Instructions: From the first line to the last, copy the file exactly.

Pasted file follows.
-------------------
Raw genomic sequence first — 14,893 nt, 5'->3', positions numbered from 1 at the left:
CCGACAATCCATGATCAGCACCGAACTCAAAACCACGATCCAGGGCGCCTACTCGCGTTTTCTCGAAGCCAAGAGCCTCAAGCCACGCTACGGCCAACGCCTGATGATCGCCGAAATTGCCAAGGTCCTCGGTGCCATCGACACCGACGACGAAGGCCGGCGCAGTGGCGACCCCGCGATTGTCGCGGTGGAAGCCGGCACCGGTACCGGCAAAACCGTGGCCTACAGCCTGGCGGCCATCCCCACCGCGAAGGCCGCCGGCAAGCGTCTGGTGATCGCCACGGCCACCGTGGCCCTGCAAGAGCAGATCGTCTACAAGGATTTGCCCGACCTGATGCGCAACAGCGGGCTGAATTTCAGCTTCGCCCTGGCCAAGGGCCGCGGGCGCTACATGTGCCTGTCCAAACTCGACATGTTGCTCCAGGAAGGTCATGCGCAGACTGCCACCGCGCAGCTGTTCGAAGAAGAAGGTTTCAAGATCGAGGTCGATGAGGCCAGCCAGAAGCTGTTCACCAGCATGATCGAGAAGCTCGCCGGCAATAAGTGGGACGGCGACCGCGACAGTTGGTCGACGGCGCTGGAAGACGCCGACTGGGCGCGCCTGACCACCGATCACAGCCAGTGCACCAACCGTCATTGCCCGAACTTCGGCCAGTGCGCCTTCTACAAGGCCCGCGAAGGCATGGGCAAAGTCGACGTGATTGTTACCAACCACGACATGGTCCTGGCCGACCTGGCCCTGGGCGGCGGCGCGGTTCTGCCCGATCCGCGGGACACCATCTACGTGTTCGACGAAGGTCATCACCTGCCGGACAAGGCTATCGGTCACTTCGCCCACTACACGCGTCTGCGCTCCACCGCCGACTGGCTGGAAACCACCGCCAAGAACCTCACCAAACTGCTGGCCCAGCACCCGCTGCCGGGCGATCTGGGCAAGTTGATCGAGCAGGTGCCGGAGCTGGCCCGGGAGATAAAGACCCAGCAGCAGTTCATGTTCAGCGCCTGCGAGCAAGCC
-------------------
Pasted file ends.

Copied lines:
Raw genomic sequence first — 14,893 nt, 5'->3', positions numbered from 1 at the left:
CCGACAATCCATGATCAGCACCGAACTCAAAACCACGATCCAGGGCGCCTACTCGCGTTTTCTCGAAGCCAAGAGCCTCAAGCCACGCTACGGCCAACGCCTGATGATCGCCGAAATTGCCAAGGTCCTCGGTGCCATCGACACCGACGACGAAGGCCGGCGCAGTGGCGACCCCGCGATTGTCGCGGTGGAAGCCGGCACCGGTACCGGCAAAACCGTGGCCTACAGCCTGGCGGCCATCCCCACCGCGAAGGCCGCCGGCAAGCGTCTGGTGATCGCCACGGCCACCGTGGCCCTGCAAGAGCAGATCGTCTACAAGGATTTGCCCGACCTGATGCGCAACAGCGGGCTGAATTTCAGCTTCGCCCTGGCCAAGGGCCGCGGGCGCTACATGTGCCTGTCCAAACTCGACATGTTGCTCCAGGAAGGTCATGCGCAGACTGCCACCGCGCAGCTGTTCGAAGAAGAAGGTTTCAAGATCGAGGTCGATGAGGCCAGCCAGAAGCTGTTCACCAGCATGATCGAGAAGCTCGCCGGCAATAAGTGGGACGGCGACCGCGACAGTTGGTCGACGGCGCTGGAAGACGCCGACTGGGCGCGCCTGACCACCGATCACAGCCAGTGCACCAACCGTCATTGCCCGAACTTCGGCCAGTGCGCCTTCTACAAGGCCCGCGAAGGCATGGGCAAAGTCGACGTGATTGTTACCAACCACGACATGGTCCTGGCCGACCTGGCCCTGGGCGGCGGCGCGGTTCTGCCCGATCCGCGGGACACCATCTACGTGTTCGACGAAGGTCATCACCTGCCGGACAAGGCTATCGGTCACTTCGCCCACTACACGCGTCTGCGCTCCACCGCCGACTGGCTGGAAACCACCGCCAAGAACCTCACCAAACTGCTGGCCCAGCACCCGCTGCCGGGCGATCTGGGCAAGTTGATCGAGCAGGTGCCGGAGCTGGCCCGGGAGATAAAGACCCAGCAGCAGTTCATGTTCAGCGCCTGCGAGCAAGCC